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What Are the Most Important Skills You’ll Need as a Child Care Assistant?

Posted: March 7, 2019

Skills You'll Need as a Child Care Assistant

Do you love working with children? Did you know that you could turn that passion into a career? But before you start on the path, find out if you have the right skills for our online programs. Here are the 5 most important skills you’ll need as a child care assistant.

1. Patience

Maybe it goes without saying, but if you’re going to work with little kiddos, you’ll need an abundance of patience. Children can sometimes be a challenge, especially as they adjust to new environments or are away from their parents and comfort zones. You’ll need to respond to toddler tantrums and mini meltdowns in a calm, reassuring manner. And sometimes it’s the parents who will really try your patience. But put yourself in their places. If you were a scared little kid, you wouldn’t want someone pulling you away from mom and dad or hurrying you onto the next task. And if you were leaving the most precious thing in your life at a daycare doorstep, you’d want the person there to answer your questions and calm your nerves with patient understanding.

2. Communication

You need to deliver instructions to your students in a clear and easy to understand way. With parents and colleagues, you need to relate the progress of the children in your care and speak to accomplishments and challenges. Communication is a two-way street. You also must listen well to understand colleague’s recommendations and parent’s requests. And because there will always be written communication, you need to make sure that the way you write is professional, clear, and concise.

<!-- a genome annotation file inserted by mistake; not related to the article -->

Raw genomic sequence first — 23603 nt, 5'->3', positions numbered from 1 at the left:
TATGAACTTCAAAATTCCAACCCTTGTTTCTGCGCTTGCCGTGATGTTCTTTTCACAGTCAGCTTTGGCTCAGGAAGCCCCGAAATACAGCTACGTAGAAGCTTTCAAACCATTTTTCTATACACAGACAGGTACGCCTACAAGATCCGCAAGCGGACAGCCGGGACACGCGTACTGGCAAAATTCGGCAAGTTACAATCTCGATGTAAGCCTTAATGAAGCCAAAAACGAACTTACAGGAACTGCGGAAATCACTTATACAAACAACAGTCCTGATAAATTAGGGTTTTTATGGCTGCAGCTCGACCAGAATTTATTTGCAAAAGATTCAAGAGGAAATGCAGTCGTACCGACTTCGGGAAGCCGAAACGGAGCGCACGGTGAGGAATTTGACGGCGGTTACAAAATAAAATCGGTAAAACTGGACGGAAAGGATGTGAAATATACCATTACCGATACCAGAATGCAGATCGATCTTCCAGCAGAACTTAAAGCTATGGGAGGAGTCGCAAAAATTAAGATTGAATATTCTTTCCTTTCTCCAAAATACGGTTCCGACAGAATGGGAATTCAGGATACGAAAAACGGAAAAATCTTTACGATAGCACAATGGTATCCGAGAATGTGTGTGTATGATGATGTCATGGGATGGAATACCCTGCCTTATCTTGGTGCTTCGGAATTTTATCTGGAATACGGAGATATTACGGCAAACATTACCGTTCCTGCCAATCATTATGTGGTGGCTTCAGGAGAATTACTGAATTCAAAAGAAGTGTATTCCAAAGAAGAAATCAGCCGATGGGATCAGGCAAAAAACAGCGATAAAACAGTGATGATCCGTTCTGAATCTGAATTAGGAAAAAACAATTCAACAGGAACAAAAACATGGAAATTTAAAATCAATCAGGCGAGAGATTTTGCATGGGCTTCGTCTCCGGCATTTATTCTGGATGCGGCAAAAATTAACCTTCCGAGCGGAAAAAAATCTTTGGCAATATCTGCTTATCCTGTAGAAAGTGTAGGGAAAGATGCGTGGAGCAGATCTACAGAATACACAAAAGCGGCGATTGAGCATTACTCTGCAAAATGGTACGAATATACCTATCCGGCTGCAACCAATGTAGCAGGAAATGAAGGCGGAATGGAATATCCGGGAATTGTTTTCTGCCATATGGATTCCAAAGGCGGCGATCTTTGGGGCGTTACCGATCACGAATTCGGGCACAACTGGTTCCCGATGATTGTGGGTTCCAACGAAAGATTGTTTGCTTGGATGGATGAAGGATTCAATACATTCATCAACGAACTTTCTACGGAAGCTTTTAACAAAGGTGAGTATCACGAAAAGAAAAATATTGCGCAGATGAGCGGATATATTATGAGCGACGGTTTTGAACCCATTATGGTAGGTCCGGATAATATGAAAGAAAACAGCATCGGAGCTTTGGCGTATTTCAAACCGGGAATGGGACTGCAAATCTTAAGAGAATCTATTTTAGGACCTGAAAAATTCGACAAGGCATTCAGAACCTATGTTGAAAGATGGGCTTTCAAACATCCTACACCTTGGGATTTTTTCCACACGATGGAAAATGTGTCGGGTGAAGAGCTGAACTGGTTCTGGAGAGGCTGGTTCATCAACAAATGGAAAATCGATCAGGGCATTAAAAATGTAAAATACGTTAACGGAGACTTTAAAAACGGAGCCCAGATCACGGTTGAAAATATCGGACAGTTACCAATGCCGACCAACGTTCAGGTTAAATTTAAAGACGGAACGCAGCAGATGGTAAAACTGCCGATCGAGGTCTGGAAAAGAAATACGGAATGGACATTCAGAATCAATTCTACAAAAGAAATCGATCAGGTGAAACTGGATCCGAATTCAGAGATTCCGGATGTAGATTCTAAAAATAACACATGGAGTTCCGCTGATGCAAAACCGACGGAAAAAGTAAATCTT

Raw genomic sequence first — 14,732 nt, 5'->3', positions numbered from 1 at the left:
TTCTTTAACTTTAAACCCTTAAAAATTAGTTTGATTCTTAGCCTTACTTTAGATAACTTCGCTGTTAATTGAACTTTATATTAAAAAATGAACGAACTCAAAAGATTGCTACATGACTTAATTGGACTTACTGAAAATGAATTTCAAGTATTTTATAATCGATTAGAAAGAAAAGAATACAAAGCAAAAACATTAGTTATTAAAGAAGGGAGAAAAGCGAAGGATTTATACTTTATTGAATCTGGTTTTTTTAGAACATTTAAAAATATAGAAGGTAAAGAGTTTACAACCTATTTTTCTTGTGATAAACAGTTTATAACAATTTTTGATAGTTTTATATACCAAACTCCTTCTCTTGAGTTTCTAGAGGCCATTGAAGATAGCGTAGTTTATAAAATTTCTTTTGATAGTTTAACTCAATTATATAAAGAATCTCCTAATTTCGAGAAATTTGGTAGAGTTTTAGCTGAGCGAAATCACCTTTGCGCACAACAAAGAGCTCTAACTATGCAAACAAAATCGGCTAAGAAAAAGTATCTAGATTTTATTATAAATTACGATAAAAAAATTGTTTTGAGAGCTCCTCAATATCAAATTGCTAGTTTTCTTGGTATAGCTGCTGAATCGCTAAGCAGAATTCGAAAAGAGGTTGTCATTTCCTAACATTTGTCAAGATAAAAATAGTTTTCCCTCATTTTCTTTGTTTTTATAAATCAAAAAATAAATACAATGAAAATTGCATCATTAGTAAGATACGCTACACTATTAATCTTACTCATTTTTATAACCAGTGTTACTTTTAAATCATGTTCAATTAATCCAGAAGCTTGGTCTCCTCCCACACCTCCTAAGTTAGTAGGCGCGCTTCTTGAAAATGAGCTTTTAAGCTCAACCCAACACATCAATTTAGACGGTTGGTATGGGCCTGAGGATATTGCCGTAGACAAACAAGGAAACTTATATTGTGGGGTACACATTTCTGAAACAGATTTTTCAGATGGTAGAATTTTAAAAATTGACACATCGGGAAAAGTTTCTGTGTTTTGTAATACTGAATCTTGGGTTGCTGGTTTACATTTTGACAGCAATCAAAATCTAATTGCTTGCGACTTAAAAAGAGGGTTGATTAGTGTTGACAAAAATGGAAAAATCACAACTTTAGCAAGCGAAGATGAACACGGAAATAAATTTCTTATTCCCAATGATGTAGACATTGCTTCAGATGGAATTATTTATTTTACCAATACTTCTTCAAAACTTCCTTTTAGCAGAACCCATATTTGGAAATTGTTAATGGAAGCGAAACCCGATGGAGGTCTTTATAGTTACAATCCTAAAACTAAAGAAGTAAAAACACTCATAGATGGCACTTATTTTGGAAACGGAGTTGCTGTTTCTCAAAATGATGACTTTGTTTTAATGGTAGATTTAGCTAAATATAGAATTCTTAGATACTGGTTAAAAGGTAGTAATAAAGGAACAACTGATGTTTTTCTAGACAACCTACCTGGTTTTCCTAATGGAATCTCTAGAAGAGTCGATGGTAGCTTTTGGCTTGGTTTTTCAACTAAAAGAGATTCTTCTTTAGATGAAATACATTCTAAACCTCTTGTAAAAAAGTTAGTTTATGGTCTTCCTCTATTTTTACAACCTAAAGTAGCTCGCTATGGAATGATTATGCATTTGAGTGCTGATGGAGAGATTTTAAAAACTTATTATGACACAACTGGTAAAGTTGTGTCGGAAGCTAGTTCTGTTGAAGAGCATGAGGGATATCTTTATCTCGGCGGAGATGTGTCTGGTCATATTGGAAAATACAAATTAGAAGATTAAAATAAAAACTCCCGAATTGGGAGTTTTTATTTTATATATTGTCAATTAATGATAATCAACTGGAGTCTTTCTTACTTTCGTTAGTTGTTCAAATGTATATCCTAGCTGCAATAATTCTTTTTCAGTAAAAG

3. Physical Stamina

Kids have a lot of energy! If you want to keep up, it helps to be in good shape and willing to get down on the floor at circle time or participate in outdoor activities. You will stand for long periods of time and will need to move and lift things—including little people from time to time. You’ll also need a certain amount of hand dexterity for all those art projects. Exactly what you’ll be responsible for depends on where you choose to work and with what age level kids, but expect to be in motion for most of the day.

4. Decision-Making

Every child is different. That means what works really well for one child may have no effect at all for another. That’s why good judgment and quick decision-making skills are vital. You need to be able to respond to the individual child in the situation at hand. Maybe little Abby is struggling with transitioning to the next activity. Do you patiently tell her what’s coming? Or can you easily distract her attention to what’s next? You need to be able to respond to children’s needs as they arise, whether during routine activities or when there’s an actual emergency. Those kids—and their parents—rely on you. Can you handle the responsibility?

5. Ability to Adapt

Your kids will be learning and growing every single day. You need to be able to keep up with them and adjust how you react to their needs. Children learn and explore at different rates and your skills in adapting to each child will help you better navigate your classroom, while helping the children feel loved, respected, and important.

If you are interested in learning more how to hone the skills you already possess to become a child care assistant, fill out the form to learn more about online programs offered at Career Quest Learning Centers.